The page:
UK plans 11 voter ID pilots for 2019
In November 2018, the UK government announced that 11 local authorities across England would participate in Voter ID pilots in the interest of gaining "further insight into how best to ensure the security of the voting process and reduce the risk of voter fraud". Five local authorities participated in pilots in the 2017 general election. The new pilots will test four models of identification checks: photo ID (Pendle, East Staffordshire, Woking), photo and non-photo ID (Ribble Valley, Broxtowe, Derby, North Kesteven, Braintree), traditional poll cards, and poll cards with scannable barcodes (Mid-Sussex, Watford, North West Leicestershire). Separately, Peterborough and Pendle will run tests studying the security of postal votes and the guidance supplied with them, and proxy voters in Peterborough will be required to show ID. The government notes that Northern Ireland has required paper ID to vote since 1985 and photo ID since 2003, and claims that there has been no adverse effect on turnout or participation. In Essex, at the end of January 2019, Braintree resident Neil Coughlan began a legal challenge to Voter ID, arguing that the scheme contravenes the Representation of the People Act 2000 by restricting voter rights.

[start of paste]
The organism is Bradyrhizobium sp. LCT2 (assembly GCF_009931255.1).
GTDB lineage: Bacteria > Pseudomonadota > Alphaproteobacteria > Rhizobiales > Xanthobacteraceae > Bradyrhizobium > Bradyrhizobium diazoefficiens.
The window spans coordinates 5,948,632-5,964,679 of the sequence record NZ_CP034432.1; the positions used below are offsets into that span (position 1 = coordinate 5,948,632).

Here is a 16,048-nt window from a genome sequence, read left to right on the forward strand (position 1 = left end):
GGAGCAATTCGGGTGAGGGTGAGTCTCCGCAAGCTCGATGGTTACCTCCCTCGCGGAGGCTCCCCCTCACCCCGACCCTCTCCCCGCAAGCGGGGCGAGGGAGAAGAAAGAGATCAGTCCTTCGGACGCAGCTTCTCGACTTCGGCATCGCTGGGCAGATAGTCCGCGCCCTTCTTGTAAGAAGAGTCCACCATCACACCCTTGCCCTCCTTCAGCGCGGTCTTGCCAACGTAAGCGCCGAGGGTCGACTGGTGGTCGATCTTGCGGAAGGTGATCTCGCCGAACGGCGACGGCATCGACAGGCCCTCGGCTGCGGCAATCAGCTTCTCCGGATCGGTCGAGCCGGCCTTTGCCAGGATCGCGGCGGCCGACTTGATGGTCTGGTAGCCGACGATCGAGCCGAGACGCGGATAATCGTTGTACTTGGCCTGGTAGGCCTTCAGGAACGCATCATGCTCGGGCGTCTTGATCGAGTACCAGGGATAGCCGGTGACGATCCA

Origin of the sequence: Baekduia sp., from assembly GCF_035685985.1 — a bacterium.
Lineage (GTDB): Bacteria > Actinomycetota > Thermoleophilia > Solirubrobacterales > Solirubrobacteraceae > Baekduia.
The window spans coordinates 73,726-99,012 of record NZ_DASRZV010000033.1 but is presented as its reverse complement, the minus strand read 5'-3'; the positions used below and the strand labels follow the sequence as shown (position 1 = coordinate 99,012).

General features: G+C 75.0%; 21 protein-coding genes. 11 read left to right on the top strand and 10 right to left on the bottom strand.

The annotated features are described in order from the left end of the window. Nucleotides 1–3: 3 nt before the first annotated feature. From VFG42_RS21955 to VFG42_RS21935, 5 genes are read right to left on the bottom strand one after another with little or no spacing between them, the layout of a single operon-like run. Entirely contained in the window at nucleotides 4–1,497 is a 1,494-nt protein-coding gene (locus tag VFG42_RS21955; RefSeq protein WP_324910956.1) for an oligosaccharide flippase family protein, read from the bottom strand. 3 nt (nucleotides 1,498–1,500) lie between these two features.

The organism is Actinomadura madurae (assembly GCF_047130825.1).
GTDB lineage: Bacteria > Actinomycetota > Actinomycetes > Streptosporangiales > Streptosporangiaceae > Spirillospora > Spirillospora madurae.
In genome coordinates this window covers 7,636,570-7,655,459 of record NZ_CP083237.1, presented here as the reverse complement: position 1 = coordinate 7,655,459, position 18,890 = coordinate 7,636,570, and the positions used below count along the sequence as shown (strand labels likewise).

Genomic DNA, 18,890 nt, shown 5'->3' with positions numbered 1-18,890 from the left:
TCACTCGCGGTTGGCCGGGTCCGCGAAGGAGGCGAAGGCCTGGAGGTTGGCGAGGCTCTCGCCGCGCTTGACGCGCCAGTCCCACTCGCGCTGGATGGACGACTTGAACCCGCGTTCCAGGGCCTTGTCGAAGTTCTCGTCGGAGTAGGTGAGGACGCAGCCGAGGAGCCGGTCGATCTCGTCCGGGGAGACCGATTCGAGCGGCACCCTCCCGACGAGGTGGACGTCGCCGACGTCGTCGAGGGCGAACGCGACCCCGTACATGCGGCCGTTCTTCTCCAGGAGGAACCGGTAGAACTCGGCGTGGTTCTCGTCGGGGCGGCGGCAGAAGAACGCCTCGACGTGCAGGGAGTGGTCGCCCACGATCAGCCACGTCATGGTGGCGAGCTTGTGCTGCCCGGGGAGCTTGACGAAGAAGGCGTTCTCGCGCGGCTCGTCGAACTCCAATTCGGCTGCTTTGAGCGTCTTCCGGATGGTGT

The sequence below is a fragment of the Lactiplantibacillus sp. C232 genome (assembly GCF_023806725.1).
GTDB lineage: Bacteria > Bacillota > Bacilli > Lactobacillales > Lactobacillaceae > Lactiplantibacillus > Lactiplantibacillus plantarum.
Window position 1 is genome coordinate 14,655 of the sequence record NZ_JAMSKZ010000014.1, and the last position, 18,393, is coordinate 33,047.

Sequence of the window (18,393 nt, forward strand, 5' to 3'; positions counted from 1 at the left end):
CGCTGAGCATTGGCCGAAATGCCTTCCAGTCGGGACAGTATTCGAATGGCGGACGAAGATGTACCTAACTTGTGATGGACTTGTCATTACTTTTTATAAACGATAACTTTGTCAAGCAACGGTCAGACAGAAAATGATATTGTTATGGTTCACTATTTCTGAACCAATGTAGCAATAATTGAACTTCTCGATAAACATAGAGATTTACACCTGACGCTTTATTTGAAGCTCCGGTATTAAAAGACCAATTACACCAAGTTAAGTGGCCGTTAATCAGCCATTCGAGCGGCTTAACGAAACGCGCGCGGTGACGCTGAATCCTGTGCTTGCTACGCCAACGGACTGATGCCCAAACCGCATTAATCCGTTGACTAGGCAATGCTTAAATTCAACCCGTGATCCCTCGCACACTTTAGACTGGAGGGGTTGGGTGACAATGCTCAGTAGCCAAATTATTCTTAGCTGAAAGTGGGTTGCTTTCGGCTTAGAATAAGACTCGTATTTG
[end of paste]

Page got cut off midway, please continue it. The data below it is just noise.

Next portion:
Writer: UK government, Neil Coughlan
Publication: Gov.uk, Crowdjustice.org
Publication date: 2018-11-03, 2019-01-29